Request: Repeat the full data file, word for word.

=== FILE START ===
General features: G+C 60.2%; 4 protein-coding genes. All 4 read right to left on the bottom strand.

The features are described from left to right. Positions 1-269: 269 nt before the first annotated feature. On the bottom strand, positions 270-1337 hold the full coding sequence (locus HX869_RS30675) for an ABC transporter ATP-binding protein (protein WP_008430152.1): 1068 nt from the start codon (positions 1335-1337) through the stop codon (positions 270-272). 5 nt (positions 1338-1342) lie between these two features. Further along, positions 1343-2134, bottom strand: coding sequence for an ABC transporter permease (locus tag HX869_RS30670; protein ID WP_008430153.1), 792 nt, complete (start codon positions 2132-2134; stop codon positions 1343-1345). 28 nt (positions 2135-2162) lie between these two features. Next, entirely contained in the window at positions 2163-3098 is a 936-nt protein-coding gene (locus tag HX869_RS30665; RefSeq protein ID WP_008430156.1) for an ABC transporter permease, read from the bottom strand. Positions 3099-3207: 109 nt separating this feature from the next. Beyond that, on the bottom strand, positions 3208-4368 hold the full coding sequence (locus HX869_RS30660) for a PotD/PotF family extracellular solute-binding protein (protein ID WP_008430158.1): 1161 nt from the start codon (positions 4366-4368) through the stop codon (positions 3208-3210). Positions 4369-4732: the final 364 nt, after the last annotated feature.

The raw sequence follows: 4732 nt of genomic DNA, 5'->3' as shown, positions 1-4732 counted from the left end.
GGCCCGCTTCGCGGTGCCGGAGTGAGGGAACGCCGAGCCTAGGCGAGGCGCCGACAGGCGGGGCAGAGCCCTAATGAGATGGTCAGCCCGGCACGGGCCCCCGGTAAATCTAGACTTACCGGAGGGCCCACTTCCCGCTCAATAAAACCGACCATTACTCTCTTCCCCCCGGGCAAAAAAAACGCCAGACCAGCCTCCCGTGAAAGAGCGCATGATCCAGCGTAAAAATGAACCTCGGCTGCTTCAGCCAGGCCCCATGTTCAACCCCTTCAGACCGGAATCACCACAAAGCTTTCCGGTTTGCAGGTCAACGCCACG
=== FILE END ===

General features: G+C 60.2%; 4 protein-coding genes. All 4 read right to left on the bottom strand.

The features are described from left to right. Positions 1-269: 269 nt before the first annotated feature. On the bottom strand, positions 270-1337 hold the full coding sequence (locus HX869_RS30675) for an ABC transporter ATP-binding protein (protein WP_008430152.1): 1068 nt from the start codon (positions 1335-1337) through the stop codon (positions 270-272). 5 nt (positions 1338-1342) lie between these two features. Further along, positions 1343-2134, bottom strand: coding sequence for an ABC transporter permease (locus tag HX869_RS30670; protein ID WP_008430153.1), 792 nt, complete (start codon positions 2132-2134; stop codon positions 1343-1345). 28 nt (positions 2135-2162) lie between these two features. Next, entirely contained in the window at positions 2163-3098 is a 936-nt protein-coding gene (locus tag HX869_RS30665; RefSeq protein ID WP_008430156.1) for an ABC transporter permease, read from the bottom strand. Positions 3099-3207: 109 nt separating this feature from the next. Beyond that, on the bottom strand, positions 3208-4368 hold the full coding sequence (locus HX869_RS30660) for a PotD/PotF family extracellular solute-binding protein (protein ID WP_008430158.1): 1161 nt from the start codon (positions 4366-4368) through the stop codon (positions 3208-3210). Positions 4369-4732: the final 364 nt, after the last annotated feature.

The raw sequence follows: 4732 nt of genomic DNA, 5'->3' as shown, positions 1-4732 counted from the left end.
GGCCCGCTTCGCGGTGCCGGAGTGAGGGAACGCCGAGCCTAGGCGAGGCGCCGACAGGCGGGGCAGAGCCCTAATGAGATGGTCAGCCCGGCACGGGCCCCCGGTAAATCTAGACTTACCGGAGGGCCCACTTCCCGCTCAATAAAACCGACCATTACTCTCTTCCCCCCGGGCAAAAAAAACGCCAGACCAGCCTCCCGTGAAAGAGCGCATGATCCAGCGTAAAAATGAACCTCGGCTGCTTCAGCCAGGCCCCATGTTCAACCCCTTCAGACCGGAATCACCACAAAGCTTTCCGGTTTGCAGGTCAACGCCACG